Science is the activity of an organized group of people. This group of people have governing bodies. These bodies have determined that ID is not “science”. Moreover, federal courts as well have officially determined (until it is overturned) that ID is a version of creation, and not “science.”
Of course the ID movement disagrees, and dispute this. Even as they dispute this, ID has to acknowledge that they are not part of mainstream science, as it currently stand. Moreover, it is clear to most people (even ID people) that ID uses different “rules” in their version of science than we do in mainstream science (case in point the discussions with @Cornelius_Hunter).
So it is usually self evident to say that “ID is not part of mainstream science.” I prefer saying it this way because it avoids calling ID “pseudoscience,” which is an unnecessarily inflammatory term (whether or not it is accurate).
Some of the key statements that unambiguously show what the federal courts and scientific bodies think about ID are here. I think this is required reading for anyone who cares about the OP’s question. One does not have to agree with the decisions of these bodies to recognize that these are the decisions that have been made. Until these bodies reverse their position (and so do the federal courts), ID is not part of mainstream science.
And many many more: https://en.wikipedia.org/wiki/List_of_scientific_bodies_explicitly_rejecting_intelligent_design
And of course, the Dover Decision: https://en.wikipedia.org/wiki/Kitzmiller_v._Dover_Area_School_District#Decision
The overwhelming evidence at trial established that ID is a religious view, a mere re-labeling of creationism, and not a scientific theory. (page 43)
After a searching review of the record and applicable caselaw, we find that while ID arguments may be true, a proposition on which the Court takes no position, ID is not science. We find that ID fails on three different levels, any one of which is sufficient to preclude a determination that ID is science. They are: (1) ID violates the centuries-old ground rules of science by invoking and permitting supernatural causation; (2) the argument of irreducible complexity, central to ID, employs the same flawed and illogical contrived dualism that doomed creation science in the 1980s; and (3) ID’s negative attacks on evolution have been refuted by the scientific community. … It is additionally important to note that ID has failed to gain acceptance in the scientific community, it has not generated peer-reviewed publications, nor has it been the subject of testing and research. Expert testimony reveals that since the scientific revolution of the 16th and 17th centuries, science has been limited to the search for natural causes to explain natural phenomena. (page 64) [for “contrived dualism”, see false dilemma.]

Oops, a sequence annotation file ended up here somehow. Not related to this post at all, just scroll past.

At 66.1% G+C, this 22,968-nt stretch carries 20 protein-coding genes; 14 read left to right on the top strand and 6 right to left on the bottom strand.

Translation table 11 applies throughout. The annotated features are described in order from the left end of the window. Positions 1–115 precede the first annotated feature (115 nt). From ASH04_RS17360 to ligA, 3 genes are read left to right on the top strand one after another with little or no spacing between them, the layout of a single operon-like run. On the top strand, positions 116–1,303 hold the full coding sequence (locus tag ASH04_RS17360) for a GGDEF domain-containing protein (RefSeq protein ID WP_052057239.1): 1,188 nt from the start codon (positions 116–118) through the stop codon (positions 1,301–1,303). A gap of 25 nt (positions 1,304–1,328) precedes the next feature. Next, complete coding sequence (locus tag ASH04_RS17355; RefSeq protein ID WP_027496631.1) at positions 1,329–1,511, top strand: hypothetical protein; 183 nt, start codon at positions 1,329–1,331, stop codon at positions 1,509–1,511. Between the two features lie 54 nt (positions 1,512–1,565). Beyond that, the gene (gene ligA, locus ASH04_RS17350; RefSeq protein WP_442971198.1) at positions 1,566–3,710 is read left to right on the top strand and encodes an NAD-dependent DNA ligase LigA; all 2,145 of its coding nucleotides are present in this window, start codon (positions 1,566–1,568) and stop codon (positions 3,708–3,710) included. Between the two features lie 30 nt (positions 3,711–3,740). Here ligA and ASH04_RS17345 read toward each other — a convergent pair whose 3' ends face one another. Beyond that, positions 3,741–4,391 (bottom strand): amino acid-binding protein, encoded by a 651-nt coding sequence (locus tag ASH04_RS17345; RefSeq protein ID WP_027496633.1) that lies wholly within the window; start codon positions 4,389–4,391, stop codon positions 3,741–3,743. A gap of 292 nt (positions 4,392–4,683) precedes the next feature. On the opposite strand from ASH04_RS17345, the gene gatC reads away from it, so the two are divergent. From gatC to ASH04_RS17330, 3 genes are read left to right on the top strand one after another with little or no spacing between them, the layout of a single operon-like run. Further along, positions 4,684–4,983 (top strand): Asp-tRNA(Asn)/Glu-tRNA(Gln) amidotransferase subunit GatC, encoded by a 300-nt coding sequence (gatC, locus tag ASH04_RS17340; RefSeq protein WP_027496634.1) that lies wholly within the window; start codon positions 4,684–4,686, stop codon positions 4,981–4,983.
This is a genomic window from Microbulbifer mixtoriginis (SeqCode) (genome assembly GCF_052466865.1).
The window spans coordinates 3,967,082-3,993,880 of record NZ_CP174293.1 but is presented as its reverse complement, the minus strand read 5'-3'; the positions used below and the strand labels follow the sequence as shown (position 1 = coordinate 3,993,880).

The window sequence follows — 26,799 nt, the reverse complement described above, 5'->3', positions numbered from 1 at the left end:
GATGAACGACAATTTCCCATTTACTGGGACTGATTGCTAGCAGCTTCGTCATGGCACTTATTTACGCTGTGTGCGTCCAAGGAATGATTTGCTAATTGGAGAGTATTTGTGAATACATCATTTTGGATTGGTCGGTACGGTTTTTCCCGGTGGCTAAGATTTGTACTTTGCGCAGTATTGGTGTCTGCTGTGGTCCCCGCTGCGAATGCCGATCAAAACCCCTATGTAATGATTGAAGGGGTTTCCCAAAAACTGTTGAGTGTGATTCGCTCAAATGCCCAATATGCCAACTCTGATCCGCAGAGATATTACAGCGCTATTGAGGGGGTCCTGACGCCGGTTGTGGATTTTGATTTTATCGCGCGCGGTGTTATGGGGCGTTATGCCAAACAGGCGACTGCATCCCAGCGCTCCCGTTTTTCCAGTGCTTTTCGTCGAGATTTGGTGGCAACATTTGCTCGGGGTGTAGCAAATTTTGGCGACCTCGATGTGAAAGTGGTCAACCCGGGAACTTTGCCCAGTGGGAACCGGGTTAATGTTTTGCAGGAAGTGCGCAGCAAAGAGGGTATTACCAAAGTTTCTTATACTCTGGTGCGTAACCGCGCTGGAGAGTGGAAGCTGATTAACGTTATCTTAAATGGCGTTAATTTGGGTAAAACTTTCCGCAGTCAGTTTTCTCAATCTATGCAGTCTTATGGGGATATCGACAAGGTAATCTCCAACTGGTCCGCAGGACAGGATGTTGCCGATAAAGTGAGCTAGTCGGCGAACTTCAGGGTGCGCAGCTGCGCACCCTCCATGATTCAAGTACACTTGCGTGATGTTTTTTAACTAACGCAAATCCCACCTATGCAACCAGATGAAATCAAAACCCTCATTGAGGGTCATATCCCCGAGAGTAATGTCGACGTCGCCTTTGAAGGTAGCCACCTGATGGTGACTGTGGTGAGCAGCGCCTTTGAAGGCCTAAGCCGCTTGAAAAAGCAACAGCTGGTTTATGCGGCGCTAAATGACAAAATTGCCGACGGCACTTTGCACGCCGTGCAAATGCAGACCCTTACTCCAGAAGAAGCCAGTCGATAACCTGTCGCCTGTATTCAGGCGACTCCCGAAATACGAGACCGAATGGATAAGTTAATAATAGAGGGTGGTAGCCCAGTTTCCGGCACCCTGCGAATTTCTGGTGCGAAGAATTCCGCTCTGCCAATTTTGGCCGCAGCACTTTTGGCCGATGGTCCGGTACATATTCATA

ID’s backers have sought to avoid the scientific scrutiny which we have now determined that it cannot withstand by advocating that the controversy, but not ID itself, should be taught in science class. This tactic is at best disingenuous, and at worst a canard. The goal of the IDM is not to encourage critical thought, but to foment a revolution which would supplant evolutionary theory with ID. (page 89)
To be clear, the ID movement strenuously objects to this ruling and these statements. See Casey Luskin’s (a JD) work on this here: http://www.discovery.org/f/1372. However, this is currently and effectively the “law of the land” now. Until this decision is reversed, and ID is not explicitly rejected by almost every major scientific body, ID is certainly not mainstream science.
They can continue the work they care about, just as creation science advocates at the Creation Research Institute have for decades. Their chances of finding their way into public science curriculums are about as likely as AIG and YEC getting in.